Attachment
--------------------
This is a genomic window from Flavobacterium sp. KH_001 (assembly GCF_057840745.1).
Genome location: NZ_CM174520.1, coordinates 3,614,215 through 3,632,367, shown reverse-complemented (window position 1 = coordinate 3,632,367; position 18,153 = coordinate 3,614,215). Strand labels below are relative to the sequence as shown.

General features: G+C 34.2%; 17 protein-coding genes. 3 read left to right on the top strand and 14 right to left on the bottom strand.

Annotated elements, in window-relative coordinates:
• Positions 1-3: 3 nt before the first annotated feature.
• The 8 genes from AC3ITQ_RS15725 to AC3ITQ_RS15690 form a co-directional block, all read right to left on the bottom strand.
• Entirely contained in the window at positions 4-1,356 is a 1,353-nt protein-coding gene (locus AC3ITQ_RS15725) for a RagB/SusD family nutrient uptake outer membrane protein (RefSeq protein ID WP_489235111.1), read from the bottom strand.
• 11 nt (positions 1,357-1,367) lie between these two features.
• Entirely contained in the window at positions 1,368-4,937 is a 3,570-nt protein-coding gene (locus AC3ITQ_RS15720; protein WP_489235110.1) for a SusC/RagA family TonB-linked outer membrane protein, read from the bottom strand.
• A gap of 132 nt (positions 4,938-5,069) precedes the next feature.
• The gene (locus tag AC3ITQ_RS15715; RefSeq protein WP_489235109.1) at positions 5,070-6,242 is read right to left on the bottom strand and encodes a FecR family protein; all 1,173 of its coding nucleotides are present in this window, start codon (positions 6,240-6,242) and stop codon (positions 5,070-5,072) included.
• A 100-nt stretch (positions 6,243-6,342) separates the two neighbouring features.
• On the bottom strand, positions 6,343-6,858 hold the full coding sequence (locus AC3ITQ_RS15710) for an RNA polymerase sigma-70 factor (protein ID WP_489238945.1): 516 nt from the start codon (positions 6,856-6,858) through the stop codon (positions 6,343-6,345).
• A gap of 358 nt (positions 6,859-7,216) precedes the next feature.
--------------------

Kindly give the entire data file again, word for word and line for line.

This is a genomic window from Flavobacterium sp. KH_001 (assembly GCF_057840745.1).
Genome location: NZ_CM174520.1, coordinates 3,614,215 through 3,632,367, shown reverse-complemented (window position 1 = coordinate 3,632,367; position 18,153 = coordinate 3,614,215). Strand labels below are relative to the sequence as shown.

General features: G+C 34.2%; 17 protein-coding genes. 3 read left to right on the top strand and 14 right to left on the bottom strand.

Annotated elements, in window-relative coordinates:
• Positions 1-3: 3 nt before the first annotated feature.
• The 8 genes from AC3ITQ_RS15725 to AC3ITQ_RS15690 form a co-directional block, all read right to left on the bottom strand.
• Entirely contained in the window at positions 4-1,356 is a 1,353-nt protein-coding gene (locus AC3ITQ_RS15725) for a RagB/SusD family nutrient uptake outer membrane protein (RefSeq protein ID WP_489235111.1), read from the bottom strand.
• 11 nt (positions 1,357-1,367) lie between these two features.
• Entirely contained in the window at positions 1,368-4,937 is a 3,570-nt protein-coding gene (locus AC3ITQ_RS15720; protein WP_489235110.1) for a SusC/RagA family TonB-linked outer membrane protein, read from the bottom strand.
• A gap of 132 nt (positions 4,938-5,069) precedes the next feature.
• The gene (locus tag AC3ITQ_RS15715; RefSeq protein WP_489235109.1) at positions 5,070-6,242 is read right to left on the bottom strand and encodes a FecR family protein; all 1,173 of its coding nucleotides are present in this window, start codon (positions 6,240-6,242) and stop codon (positions 5,070-5,072) included.
• A 100-nt stretch (positions 6,243-6,342) separates the two neighbouring features.
• On the bottom strand, positions 6,343-6,858 hold the full coding sequence (locus AC3ITQ_RS15710) for an RNA polymerase sigma-70 factor (protein ID WP_489238945.1): 516 nt from the start codon (positions 6,856-6,858) through the stop codon (positions 6,343-6,345).
• A gap of 358 nt (positions 6,859-7,216) precedes the next feature.